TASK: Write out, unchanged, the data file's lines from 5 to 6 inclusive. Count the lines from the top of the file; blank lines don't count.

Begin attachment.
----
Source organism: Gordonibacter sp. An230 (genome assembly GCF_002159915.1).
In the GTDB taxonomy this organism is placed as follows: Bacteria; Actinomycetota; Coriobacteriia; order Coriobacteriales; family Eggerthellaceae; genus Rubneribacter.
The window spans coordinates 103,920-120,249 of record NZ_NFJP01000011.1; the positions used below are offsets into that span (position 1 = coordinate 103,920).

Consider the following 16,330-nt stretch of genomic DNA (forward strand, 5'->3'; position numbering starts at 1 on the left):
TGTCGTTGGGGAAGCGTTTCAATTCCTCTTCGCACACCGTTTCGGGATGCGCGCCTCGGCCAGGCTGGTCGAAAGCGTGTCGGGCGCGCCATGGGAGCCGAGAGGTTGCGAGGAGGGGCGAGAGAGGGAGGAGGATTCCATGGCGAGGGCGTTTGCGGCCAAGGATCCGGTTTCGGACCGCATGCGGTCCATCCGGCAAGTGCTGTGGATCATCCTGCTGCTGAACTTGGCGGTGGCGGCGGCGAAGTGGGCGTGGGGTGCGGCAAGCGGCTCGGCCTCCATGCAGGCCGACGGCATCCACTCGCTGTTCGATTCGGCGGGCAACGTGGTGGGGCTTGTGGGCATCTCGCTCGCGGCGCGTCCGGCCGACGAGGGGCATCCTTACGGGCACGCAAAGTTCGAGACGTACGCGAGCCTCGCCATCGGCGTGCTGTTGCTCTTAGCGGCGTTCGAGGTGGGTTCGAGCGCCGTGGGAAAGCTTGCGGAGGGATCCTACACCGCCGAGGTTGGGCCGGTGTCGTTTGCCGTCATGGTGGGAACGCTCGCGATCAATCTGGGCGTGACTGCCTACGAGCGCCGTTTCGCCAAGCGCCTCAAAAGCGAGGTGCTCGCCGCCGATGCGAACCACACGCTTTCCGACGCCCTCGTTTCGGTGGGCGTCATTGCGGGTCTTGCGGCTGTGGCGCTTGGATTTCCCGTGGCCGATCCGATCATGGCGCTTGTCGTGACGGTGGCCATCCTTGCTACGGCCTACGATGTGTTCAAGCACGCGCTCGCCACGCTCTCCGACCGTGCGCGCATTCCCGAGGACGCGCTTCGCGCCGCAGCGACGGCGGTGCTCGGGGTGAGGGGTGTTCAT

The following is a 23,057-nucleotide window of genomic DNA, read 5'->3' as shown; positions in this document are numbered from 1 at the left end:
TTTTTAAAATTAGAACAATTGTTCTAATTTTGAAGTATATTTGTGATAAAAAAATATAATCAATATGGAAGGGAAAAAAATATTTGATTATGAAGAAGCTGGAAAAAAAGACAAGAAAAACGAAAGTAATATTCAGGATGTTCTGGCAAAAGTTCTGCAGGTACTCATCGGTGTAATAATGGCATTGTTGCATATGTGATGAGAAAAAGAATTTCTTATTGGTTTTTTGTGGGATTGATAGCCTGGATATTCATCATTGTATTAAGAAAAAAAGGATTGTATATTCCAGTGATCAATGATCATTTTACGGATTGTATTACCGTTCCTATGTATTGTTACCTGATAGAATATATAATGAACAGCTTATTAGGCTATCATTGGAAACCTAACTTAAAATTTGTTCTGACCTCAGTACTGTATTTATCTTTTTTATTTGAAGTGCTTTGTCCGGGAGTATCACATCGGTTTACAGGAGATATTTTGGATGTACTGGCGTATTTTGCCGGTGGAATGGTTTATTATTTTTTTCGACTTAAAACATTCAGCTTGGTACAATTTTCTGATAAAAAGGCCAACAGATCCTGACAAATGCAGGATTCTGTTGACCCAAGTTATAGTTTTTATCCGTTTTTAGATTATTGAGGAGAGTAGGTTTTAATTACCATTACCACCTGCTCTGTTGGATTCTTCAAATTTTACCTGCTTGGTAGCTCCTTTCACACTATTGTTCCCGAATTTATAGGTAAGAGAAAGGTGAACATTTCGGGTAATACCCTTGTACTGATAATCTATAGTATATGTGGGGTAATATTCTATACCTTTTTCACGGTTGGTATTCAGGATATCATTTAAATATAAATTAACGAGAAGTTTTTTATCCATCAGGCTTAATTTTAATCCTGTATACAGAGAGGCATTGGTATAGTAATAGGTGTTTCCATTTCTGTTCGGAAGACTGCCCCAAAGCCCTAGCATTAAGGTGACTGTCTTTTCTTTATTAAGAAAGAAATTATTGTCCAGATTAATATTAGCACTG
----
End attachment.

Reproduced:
TGTCGTTGGGGAAGCGTTTCAATTCCTCTTCGCACACCGTTTCGGGATGCGCGCCTCGGCCAGGCTGGTCGAAAGCGTGTCGGGCGCGCCATGGGAGCCGAGAGGTTGCGAGGAGGGGCGAGAGAGGGAGGAGGATTCCATGGCGAGGGCGTTTGCGGCCAAGGATCCGGTTTCGGACCGCATGCGGTCCATCCGGCAAGTGCTGTGGATCATCCTGCTGCTGAACTTGGCGGTGGCGGCGGCGAAGTGGGCGTGGGGTGCGGCAAGCGGCTCGGCCTCCATGCAGGCCGACGGCATCCACTCGCTGTTCGATTCGGCGGGCAACGTGGTGGGGCTTGTGGGCATCTCGCTCGCGGCGCGTCCGGCCGACGAGGGGCATCCTTACGGGCACGCAAAGTTCGAGACGTACGCGAGCCTCGCCATCGGCGTGCTGTTGCTCTTAGCGGCGTTCGAGGTGGGTTCGAGCGCCGTGGGAAAGCTTGCGGAGGGATCCTACACCGCCGAGGTTGGGCCGGTGTCGTTTGCCGTCATGGTGGGAACGCTCGCGATCAATCTGGGCGTGACTGCCTACGAGCGCCGTTTCGCCAAGCGCCTCAAAAGCGAGGTGCTCGCCGCCGATGCGAACCACACGCTTTCCGACGCCCTCGTTTCGGTGGGCGTCATTGCGGGTCTTGCGGCTGTGGCGCTTGGATTTCCCGTGGCCGATCCGATCATGGCGCTTGTCGTGACGGTGGCCATCCTTGCTACGGCCTACGATGTGTTCAAGCACGCGCTCGCCACGCTCTCCGACCGTGCGCGCATTCCCGAGGACGCGCTTCGCGCCGCAGCGACGGCGGTGCTCGGGGTGAGGGGTGTTCAT

The following is a 23,057-nucleotide window of genomic DNA, read 5'->3' as shown; positions in this document are numbered from 1 at the left end: